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Jesus tells us to '... consider the ravens ...'

living and growing

Posted: Friday, May 25, 2001

A common and frequently encountered bird in our area is the raven. Because of this, a phrase caught my eye as I was reading in the Gospel of Luke. In Luke 12:24 (RSV), Jesus tells us to "... consider the ravens ...." The suggestion led to curiosity. Can this bird - often considered a nuisance - teach us anything? Curiosity led to research and research to reflection.

Ravens are mentioned several times in the Bible.

In Genesis 8:7, the raven is the first creature to go forth from the ark after the Flood. It didn't return. (I secretly like to think it discovered Alaska and liked it so well it did not want to go back!) The book of law (Leviticus 11:15) declares it ceremonially unclean and not to be eaten. Yet it is these "unclean" birds that bring food to the prophet, Elijah, while he is hiding from his enemies (1 Kings 17:4-6). Perhaps Jesus' statement comes from his knowledge of the book of Job, where the Lord, out of a whirlwind, declares to Job: "Who provides for the raven its prey, when its young ones cry to God and wander about for lack of food?" (Job 38:41).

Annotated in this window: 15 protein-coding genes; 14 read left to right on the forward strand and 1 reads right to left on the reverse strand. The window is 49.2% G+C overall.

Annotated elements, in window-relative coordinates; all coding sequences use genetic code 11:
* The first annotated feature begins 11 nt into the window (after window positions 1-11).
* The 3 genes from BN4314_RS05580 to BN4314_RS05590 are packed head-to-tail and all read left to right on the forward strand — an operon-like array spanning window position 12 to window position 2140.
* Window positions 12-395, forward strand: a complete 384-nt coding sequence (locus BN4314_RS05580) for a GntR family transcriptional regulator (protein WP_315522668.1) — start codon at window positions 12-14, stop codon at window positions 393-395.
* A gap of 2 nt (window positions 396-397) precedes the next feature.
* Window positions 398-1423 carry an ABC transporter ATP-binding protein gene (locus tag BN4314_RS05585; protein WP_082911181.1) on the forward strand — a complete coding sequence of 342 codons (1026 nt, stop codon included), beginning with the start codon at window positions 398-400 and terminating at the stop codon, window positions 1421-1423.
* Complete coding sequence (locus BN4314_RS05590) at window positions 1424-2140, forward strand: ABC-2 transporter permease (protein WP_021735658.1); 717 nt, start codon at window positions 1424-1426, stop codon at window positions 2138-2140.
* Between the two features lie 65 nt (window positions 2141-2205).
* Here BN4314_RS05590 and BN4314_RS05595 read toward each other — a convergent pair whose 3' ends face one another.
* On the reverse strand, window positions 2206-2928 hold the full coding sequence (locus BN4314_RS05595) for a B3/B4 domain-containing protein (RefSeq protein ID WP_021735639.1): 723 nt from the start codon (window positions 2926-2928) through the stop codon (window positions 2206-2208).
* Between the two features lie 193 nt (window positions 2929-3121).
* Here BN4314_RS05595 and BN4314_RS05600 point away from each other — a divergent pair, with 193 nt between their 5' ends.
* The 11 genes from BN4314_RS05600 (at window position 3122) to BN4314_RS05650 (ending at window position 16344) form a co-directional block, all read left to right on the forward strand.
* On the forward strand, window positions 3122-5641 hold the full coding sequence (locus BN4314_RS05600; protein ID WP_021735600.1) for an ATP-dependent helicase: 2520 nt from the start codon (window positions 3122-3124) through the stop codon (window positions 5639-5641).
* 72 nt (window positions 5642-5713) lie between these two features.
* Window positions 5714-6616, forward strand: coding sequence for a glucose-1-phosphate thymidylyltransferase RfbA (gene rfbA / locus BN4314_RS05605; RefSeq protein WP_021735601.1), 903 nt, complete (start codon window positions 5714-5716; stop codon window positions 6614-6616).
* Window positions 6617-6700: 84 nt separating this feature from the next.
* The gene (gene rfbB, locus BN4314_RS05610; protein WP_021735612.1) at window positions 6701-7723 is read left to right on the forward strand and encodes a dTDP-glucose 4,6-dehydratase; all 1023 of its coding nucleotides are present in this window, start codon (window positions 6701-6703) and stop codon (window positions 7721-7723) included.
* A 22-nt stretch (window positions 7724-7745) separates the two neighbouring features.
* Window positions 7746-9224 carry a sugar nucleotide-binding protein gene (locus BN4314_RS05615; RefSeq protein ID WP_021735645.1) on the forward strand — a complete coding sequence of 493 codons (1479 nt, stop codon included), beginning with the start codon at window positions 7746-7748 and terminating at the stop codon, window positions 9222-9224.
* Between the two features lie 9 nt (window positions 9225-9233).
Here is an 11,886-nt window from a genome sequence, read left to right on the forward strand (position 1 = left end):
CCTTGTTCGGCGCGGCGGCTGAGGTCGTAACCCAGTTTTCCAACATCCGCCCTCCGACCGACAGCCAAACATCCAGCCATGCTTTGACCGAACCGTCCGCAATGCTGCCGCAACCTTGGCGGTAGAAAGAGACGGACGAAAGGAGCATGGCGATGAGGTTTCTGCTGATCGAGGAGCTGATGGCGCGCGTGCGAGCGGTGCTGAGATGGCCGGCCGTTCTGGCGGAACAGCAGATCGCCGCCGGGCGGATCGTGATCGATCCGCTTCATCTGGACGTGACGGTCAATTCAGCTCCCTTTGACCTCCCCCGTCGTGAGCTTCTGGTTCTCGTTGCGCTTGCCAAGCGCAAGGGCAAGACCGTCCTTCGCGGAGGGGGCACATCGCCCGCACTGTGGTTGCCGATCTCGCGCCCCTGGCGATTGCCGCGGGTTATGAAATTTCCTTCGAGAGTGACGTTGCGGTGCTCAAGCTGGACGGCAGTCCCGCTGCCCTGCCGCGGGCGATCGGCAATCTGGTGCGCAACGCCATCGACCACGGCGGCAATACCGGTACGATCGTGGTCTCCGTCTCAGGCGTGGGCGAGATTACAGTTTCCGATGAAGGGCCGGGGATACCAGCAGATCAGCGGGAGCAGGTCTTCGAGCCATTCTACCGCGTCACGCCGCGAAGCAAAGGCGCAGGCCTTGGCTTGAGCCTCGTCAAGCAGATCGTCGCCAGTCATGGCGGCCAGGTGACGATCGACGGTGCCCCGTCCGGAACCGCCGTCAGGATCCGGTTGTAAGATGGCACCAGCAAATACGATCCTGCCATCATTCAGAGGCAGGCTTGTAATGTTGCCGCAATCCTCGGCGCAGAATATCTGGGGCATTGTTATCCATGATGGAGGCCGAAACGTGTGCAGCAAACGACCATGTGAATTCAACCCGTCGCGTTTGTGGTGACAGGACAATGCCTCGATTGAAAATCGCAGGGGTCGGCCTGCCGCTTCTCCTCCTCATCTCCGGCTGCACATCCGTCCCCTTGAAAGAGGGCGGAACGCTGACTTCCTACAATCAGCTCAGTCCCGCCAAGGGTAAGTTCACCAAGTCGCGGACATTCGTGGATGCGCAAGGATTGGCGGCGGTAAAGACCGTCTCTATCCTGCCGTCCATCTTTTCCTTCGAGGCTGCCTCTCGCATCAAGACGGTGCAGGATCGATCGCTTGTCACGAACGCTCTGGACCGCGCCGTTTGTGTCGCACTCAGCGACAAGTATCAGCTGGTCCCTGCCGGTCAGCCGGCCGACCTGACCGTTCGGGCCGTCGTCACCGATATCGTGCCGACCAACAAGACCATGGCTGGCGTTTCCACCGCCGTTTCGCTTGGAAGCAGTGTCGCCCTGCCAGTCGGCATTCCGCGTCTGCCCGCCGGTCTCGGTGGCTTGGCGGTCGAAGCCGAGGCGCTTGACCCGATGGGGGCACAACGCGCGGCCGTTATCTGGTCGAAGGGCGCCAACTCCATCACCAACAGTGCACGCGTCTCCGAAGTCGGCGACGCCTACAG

Native Alaskans have long honored and respected the raven. Their stories and legends often tell of his subtlety.

So what do we learn from the ravens?

First of all, they use their intelligence. They solve problems instead of being put off by them. The term "birdbrain" is not an insult to a raven.

Secondly, they look over a situation before taking action. An old proverb declares that "Fools rush in where angels fear to tread." Ravens are not fools. They look things over, they weigh risks and rewards, they check for possible dangers or traps. Then, when all is to their satisfaction, they act.

Third, they take advantage of opportunities. You can confirm this by watching as they raid unattended grocery bags left in the bed of a pickup truck. They have even figured out that two, working together, can drag a tarp off covered bags!

Finally, they adapt to changing circumstances. Unlike other species, ravens seem to be in no danger of extinction. There are as many now, if not more, than there were 200 years ago. Our "civilization" has changed their world, but they have met the challenge.

Solve problems.

Evaluate.

Take advantage of opportunity.

Adapt to change.

This could be an outline for a business administration course or nearly any human endeavor. These are good things to remember and good guidelines to follow. So, as you face the challenges of life, "... consider the ravens...."

Ron Covey is pastor of the Douglas Community United Methodist Church.



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